August 27, 2019
My name is Liam Chappel, and I study Classical Language and Literature at the University of Missouri Kansas City. I discovered the summer program at Ferrycarrig while looking through programs on the Institute for Field Research website, after being told about it by one of my professors and joint head of Classics at my university. I chose Ferrycarrig because of its connection to arguably one of, if not the most impactful moments in the history of Ireland. The arrival of the Normans is an integral part in the story of this little island, and by extension to my own heritage, as I have many ancestors who hailed from various places across Ireland.
The first three days after arriving at the Irish National Heritage Park were spent on field trips and in lectures so that we would understand the history and context of where we were digging. We visited such places as Ferns Castle, St. Aidan’s Cathedral, Hook Lighthouse, and Tintern Abbey. The rest of first week and the majority of the next week I spent digging a small section in Cutting 3 with another student. We uncovered a lot of animal bone, fired clay bits, and an iron nail. Friday, July 26th was the Open Day at the Irish National Heritage Park, where the public came and enjoyed games, attractions, and various forms of entertainment. I was on tour duty for most of the day and helped explain our site and field school to visitors.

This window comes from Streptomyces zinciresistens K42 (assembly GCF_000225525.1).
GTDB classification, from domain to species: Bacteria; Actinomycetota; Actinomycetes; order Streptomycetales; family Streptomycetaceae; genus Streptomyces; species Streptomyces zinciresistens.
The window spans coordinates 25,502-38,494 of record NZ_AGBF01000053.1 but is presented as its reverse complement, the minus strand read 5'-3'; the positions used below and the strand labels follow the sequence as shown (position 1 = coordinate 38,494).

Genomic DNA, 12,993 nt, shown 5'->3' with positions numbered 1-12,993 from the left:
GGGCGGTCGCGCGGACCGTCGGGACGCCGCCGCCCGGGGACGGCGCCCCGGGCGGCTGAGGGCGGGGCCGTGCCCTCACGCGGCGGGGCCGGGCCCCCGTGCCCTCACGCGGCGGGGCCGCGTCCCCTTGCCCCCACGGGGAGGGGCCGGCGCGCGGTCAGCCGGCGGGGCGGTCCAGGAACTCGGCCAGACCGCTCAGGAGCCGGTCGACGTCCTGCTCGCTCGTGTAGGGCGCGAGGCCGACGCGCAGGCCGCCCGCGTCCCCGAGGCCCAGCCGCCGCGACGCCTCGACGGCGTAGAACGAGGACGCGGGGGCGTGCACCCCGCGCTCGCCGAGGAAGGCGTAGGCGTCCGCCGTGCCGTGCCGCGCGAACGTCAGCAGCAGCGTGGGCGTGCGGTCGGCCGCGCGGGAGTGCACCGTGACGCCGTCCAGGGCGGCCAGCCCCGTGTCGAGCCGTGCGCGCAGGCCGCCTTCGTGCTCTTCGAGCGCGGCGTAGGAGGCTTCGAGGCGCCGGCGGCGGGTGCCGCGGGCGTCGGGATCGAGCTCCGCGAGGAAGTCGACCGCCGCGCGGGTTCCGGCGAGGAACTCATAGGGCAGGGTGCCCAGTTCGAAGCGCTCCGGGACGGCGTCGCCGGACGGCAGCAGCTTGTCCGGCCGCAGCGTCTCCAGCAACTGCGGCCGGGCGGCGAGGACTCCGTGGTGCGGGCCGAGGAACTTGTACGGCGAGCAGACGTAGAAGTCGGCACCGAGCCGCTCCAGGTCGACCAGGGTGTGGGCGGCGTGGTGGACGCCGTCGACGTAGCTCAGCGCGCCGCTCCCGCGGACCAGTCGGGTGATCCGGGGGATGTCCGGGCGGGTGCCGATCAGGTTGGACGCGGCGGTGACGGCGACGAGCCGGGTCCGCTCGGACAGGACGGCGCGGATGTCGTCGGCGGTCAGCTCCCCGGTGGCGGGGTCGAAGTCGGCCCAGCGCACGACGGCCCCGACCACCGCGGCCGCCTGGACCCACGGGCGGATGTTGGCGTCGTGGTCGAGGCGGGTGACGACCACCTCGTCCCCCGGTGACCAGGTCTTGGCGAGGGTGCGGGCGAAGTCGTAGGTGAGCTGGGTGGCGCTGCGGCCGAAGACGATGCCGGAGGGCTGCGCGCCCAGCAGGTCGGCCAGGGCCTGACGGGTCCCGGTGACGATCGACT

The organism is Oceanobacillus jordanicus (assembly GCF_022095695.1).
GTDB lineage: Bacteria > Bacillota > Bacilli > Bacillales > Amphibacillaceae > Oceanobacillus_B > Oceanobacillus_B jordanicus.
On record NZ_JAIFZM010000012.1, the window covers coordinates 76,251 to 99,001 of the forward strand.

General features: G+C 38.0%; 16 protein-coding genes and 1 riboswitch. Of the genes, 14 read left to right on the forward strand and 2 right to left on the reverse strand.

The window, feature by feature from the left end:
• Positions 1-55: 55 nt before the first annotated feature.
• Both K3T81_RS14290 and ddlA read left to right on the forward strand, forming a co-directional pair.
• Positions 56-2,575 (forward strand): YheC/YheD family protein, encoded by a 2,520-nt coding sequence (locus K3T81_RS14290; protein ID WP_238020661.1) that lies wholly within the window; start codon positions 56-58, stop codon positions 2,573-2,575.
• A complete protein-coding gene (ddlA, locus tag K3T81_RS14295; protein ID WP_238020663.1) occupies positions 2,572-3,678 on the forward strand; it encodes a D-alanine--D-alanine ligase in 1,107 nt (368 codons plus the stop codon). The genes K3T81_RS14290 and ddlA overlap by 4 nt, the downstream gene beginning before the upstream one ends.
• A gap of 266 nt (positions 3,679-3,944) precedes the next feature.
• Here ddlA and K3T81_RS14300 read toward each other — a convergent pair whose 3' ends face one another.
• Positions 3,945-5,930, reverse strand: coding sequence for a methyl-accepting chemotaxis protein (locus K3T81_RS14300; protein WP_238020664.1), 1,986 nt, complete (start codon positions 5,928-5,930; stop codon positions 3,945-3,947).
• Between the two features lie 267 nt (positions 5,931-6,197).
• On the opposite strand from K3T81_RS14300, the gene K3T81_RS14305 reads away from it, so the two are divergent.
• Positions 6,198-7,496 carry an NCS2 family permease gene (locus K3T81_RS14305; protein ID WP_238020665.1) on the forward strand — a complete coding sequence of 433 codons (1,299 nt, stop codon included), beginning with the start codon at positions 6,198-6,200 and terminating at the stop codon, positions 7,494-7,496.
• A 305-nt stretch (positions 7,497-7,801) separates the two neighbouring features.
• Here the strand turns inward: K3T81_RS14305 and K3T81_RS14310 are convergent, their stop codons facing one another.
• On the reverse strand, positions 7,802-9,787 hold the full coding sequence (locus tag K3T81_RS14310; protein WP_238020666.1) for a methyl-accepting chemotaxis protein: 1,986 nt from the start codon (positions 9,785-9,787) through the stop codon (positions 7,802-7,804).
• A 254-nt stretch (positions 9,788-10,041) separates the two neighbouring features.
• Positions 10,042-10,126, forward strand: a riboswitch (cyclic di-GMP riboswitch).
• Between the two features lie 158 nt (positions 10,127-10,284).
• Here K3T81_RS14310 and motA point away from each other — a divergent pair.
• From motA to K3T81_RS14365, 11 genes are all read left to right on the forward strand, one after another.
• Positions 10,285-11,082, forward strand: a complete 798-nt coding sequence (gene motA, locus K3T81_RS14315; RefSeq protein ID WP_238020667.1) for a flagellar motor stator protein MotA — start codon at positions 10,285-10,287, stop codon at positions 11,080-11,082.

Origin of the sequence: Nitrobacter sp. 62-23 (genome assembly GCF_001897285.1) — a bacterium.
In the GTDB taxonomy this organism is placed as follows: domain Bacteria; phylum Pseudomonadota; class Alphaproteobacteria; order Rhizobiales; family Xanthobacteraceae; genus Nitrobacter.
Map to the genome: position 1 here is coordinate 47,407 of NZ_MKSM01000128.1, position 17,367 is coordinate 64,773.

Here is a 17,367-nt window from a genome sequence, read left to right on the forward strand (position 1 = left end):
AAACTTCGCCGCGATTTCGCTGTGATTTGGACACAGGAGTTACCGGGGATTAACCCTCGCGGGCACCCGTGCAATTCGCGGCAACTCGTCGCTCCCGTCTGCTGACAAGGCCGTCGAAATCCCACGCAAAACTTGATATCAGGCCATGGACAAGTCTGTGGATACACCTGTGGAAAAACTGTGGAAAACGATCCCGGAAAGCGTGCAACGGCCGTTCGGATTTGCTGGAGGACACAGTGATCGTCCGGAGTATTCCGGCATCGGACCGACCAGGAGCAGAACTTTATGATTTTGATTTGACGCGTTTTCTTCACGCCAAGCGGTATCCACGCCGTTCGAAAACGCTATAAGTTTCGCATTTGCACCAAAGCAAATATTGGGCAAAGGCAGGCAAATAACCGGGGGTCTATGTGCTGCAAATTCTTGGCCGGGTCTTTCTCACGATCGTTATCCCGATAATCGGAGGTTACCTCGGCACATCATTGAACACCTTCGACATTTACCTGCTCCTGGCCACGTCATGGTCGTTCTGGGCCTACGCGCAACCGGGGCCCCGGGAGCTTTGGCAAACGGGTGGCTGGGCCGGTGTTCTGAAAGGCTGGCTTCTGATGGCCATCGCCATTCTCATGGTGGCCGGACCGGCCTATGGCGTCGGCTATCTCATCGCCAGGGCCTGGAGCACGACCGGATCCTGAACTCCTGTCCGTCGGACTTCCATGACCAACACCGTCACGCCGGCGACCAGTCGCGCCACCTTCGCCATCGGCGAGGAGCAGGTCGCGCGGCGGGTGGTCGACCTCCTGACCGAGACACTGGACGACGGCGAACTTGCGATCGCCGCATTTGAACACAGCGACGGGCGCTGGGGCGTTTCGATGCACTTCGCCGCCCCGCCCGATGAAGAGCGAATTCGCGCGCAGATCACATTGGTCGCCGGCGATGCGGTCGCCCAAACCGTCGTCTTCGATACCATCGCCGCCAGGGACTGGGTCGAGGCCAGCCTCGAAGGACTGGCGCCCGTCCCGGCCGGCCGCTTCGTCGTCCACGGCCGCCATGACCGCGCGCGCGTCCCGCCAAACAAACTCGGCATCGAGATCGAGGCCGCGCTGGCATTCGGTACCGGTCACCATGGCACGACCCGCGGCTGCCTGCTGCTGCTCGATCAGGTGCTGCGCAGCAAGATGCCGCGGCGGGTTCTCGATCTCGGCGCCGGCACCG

My favorite part of the program was the few days I spent creating a plan of the area I was digging in. Using two tape measures and a planning board, another student and I mapped out the area and drew a scale drawing. I found this to be the most enjoyable part, as it allowed me to see the cutting from a different view than I had while troweling the soil.
I deeply respect and appreciate the work that the IAFS and IFR do by allowing people like me, who don’t have easy access to a field school through their university, to take part in such an activity. A great deal of my enjoyment and education from the program is due to the work and effort of Denis Shine and Richard Reid. Spending 40+ hours a week with students who have little to no experience or knowledge is difficult enough, but to have the amount of patience and care that they have is nothing less than amazing. There have been many times I asked the same question more than once, or for directions about the same task, and them taking the time to help me without a shred of apparent frustration has been integral to my success.